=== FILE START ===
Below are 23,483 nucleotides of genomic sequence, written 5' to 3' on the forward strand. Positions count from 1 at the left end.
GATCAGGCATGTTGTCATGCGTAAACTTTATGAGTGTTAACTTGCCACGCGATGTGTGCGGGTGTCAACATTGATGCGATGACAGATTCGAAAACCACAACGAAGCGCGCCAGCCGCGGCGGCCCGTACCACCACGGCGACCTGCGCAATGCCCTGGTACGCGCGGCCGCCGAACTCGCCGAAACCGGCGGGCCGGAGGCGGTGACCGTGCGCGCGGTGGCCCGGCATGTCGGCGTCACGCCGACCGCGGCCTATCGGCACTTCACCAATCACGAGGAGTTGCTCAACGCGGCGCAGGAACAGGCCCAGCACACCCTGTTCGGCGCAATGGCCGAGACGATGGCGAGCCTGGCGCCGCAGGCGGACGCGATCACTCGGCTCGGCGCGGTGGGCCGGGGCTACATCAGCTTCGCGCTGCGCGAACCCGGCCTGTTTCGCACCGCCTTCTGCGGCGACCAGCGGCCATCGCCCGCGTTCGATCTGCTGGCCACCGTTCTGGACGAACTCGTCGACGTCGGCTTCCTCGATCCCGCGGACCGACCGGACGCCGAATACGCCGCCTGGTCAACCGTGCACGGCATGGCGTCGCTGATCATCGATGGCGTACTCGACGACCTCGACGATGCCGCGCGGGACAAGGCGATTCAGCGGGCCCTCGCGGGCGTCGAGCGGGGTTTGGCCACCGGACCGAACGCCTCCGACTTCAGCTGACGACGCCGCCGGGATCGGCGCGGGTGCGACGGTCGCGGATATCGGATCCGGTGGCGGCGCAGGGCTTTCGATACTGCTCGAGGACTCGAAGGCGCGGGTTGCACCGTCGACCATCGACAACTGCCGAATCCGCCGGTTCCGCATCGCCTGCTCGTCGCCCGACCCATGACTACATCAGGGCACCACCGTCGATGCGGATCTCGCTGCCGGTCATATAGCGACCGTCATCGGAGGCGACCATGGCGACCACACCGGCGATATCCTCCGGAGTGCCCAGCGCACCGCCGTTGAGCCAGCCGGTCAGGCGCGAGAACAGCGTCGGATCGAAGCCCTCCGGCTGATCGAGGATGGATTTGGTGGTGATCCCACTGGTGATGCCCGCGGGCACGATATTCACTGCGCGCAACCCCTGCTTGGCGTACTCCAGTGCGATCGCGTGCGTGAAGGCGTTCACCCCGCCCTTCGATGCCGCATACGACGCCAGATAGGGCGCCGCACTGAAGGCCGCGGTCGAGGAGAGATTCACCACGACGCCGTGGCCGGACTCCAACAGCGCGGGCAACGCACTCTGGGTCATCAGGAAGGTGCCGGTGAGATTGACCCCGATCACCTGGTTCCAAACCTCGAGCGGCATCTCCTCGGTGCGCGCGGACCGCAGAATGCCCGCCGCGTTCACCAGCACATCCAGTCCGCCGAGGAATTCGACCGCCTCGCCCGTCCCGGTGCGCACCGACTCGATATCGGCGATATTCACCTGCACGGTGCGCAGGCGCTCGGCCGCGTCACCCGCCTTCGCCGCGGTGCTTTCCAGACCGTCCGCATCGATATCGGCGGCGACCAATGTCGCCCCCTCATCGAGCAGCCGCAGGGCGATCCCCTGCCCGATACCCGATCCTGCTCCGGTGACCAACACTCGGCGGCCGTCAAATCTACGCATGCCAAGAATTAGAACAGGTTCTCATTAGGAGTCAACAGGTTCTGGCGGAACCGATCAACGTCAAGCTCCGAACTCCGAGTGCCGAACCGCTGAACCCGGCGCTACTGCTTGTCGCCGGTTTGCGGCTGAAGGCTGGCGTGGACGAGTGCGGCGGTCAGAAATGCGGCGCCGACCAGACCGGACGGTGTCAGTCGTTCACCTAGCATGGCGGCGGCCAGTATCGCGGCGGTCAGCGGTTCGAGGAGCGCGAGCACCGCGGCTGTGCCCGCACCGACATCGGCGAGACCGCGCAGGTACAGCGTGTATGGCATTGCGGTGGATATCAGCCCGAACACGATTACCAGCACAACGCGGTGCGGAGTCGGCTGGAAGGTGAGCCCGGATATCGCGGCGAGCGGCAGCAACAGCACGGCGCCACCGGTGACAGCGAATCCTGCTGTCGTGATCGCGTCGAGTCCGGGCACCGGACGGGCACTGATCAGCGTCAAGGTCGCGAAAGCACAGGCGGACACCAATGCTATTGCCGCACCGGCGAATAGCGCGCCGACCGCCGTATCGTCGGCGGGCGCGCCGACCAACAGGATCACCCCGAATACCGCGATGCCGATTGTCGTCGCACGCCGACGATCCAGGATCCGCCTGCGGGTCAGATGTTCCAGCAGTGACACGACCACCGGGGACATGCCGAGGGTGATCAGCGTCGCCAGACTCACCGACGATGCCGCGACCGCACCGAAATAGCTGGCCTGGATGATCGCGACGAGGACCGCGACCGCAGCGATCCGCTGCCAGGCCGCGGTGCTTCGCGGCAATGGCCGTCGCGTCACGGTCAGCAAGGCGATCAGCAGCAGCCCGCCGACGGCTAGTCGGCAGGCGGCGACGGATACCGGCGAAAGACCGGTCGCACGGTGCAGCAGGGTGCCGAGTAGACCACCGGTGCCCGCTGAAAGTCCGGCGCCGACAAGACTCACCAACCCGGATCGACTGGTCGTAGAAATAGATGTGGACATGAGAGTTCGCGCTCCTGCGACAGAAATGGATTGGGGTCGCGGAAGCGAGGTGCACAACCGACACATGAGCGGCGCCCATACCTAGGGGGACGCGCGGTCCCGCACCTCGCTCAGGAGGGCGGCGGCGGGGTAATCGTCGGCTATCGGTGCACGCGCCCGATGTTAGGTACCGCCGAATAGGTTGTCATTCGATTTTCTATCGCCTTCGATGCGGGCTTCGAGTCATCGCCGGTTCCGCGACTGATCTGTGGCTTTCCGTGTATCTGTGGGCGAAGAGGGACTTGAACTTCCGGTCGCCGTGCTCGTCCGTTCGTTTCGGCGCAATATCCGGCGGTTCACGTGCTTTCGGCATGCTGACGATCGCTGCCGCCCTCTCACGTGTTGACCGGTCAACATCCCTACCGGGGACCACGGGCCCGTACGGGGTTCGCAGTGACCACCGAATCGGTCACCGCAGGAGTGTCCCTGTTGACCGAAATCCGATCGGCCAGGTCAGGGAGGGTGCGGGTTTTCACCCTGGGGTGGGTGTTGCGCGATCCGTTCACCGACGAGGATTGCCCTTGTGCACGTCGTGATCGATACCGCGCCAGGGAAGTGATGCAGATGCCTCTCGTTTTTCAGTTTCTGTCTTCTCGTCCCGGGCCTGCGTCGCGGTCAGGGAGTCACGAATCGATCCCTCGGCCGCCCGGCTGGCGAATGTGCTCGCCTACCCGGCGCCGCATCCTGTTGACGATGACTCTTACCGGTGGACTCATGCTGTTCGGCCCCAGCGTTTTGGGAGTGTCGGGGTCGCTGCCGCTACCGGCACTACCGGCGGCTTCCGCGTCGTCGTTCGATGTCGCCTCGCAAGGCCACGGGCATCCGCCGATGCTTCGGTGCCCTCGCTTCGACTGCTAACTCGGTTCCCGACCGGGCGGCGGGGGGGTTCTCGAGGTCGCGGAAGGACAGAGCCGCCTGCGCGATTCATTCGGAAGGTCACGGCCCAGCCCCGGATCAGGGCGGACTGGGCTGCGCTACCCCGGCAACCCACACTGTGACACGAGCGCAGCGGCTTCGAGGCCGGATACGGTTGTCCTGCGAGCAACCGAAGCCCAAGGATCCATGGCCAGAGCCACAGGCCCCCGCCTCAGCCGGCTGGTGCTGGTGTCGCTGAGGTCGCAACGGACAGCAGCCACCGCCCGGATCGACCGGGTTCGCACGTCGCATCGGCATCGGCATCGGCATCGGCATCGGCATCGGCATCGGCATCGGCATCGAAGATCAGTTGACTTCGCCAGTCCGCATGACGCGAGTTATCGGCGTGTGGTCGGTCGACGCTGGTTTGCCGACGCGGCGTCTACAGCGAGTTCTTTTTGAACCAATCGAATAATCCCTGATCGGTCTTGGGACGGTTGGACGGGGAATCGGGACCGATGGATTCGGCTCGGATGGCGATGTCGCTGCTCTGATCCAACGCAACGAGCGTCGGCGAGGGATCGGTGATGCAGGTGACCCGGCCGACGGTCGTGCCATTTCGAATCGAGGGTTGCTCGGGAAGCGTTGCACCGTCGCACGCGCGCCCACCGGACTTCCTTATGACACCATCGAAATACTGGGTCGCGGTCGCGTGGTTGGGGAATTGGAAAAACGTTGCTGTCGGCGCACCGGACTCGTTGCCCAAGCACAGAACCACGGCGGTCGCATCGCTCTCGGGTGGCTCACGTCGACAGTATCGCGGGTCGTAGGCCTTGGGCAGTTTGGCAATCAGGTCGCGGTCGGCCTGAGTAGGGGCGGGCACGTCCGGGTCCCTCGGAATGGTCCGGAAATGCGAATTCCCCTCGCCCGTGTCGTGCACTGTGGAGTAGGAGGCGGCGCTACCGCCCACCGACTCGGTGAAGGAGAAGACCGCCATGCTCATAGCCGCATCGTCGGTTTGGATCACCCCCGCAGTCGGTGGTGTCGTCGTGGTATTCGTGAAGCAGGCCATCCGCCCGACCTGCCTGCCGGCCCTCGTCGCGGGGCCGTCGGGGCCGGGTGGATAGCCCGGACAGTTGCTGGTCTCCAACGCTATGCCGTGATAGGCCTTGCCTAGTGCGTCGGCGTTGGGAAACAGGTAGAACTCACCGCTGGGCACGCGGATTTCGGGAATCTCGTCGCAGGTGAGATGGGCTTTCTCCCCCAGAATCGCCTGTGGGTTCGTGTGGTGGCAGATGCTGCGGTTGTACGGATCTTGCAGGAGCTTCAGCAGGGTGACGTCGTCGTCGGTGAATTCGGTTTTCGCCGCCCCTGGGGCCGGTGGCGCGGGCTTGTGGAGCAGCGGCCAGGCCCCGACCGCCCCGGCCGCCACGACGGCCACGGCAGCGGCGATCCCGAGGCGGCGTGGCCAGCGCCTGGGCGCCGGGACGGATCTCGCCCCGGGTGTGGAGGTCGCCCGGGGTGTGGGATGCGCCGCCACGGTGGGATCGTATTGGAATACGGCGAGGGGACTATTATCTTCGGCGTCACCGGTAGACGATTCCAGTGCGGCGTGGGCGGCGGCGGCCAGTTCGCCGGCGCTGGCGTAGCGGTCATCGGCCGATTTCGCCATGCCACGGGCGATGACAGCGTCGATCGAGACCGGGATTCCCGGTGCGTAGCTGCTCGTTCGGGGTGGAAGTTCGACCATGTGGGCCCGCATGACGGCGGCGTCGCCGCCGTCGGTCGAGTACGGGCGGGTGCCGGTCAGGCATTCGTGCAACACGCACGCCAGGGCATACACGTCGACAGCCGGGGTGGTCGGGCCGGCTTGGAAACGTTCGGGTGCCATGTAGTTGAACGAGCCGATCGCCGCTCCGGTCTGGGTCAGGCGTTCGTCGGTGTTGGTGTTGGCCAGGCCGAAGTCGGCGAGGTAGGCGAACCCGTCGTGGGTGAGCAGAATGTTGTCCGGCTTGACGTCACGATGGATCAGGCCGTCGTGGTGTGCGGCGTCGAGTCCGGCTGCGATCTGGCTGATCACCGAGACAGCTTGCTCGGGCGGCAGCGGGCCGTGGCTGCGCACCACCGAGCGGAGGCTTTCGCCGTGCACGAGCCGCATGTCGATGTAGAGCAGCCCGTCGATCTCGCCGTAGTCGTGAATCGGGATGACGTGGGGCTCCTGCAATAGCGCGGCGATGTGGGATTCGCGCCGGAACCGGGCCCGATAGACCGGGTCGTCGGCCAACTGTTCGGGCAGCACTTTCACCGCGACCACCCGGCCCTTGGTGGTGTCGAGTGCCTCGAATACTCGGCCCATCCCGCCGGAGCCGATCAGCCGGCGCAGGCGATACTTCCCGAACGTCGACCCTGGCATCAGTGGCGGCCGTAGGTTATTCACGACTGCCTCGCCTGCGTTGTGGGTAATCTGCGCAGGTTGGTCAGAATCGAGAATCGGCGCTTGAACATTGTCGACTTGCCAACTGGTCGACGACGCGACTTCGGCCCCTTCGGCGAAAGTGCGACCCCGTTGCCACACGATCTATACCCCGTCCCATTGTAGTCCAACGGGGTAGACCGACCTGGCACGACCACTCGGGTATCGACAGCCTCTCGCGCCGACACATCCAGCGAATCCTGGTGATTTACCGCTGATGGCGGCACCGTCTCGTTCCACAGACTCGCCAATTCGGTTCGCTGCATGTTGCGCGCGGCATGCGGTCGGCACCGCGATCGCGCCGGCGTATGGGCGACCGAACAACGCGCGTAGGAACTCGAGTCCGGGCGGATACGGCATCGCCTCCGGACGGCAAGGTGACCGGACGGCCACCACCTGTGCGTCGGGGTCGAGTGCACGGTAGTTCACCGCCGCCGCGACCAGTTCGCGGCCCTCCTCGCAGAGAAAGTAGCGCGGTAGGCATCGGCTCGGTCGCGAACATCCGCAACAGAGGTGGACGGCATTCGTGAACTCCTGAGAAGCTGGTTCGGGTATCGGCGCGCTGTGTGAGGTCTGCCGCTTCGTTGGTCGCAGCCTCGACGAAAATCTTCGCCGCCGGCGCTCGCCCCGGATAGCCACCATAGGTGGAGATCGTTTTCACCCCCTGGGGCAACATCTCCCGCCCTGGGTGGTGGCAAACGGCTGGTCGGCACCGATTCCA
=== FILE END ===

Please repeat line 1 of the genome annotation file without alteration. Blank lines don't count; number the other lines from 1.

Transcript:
Below are 23,483 nucleotides of genomic sequence, written 5' to 3' on the forward strand. Positions count from 1 at the left end.